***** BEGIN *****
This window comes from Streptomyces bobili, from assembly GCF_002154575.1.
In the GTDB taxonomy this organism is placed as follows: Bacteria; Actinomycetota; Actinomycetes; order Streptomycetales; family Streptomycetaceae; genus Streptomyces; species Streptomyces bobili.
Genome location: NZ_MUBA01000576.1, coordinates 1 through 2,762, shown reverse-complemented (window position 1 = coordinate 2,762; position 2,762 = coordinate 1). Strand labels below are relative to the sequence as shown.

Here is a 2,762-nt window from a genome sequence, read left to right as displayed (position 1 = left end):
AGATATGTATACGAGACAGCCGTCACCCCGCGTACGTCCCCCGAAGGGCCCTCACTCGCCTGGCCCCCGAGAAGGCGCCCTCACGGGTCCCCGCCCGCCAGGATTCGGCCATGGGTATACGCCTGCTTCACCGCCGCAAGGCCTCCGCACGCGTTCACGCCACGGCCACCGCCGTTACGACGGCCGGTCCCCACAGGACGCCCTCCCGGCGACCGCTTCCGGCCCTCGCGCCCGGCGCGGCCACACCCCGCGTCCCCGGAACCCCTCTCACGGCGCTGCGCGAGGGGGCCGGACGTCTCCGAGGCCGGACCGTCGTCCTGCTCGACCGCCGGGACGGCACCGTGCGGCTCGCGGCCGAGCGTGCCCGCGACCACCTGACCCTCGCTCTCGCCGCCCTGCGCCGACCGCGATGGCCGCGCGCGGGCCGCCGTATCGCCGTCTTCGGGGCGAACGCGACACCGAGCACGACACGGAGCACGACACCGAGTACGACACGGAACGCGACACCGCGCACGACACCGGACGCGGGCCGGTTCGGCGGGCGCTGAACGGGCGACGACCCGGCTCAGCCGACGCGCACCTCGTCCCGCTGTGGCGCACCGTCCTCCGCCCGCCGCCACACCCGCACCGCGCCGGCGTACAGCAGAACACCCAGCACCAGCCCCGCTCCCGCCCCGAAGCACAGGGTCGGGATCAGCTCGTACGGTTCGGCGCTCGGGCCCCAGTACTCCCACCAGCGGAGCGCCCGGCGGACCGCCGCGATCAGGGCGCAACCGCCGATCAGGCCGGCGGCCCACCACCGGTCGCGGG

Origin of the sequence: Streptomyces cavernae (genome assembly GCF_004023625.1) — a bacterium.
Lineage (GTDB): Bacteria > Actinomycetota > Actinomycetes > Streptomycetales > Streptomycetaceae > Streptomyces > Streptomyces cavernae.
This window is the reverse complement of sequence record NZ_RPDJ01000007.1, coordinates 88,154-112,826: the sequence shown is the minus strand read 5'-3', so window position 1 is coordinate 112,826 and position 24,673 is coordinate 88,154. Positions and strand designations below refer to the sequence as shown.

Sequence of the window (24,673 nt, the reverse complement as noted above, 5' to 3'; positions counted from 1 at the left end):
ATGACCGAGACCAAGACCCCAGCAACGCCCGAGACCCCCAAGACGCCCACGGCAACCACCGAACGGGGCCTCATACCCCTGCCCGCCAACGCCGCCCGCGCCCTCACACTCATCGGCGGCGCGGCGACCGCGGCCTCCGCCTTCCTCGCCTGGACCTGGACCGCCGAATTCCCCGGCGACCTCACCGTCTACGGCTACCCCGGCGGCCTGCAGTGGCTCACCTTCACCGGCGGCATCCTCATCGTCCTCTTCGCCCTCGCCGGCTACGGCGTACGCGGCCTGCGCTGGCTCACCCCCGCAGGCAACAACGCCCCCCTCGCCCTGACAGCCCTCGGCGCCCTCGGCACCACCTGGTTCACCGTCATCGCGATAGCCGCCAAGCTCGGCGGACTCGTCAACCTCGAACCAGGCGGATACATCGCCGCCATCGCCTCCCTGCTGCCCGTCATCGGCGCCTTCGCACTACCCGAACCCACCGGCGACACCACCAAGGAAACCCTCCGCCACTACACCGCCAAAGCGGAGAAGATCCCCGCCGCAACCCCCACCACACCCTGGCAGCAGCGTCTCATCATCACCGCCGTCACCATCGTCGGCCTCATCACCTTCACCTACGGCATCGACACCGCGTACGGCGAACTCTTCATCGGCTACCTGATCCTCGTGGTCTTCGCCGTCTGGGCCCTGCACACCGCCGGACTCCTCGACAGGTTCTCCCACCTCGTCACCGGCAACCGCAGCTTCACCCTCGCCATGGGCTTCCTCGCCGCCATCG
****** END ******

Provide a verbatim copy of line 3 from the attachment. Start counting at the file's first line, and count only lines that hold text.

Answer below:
Genome location: NZ_MUBA01000576.1, coordinates 1 through 2,762, shown reverse-complemented (window position 1 = coordinate 2,762; position 2,762 = coordinate 1). Strand labels below are relative to the sequence as shown.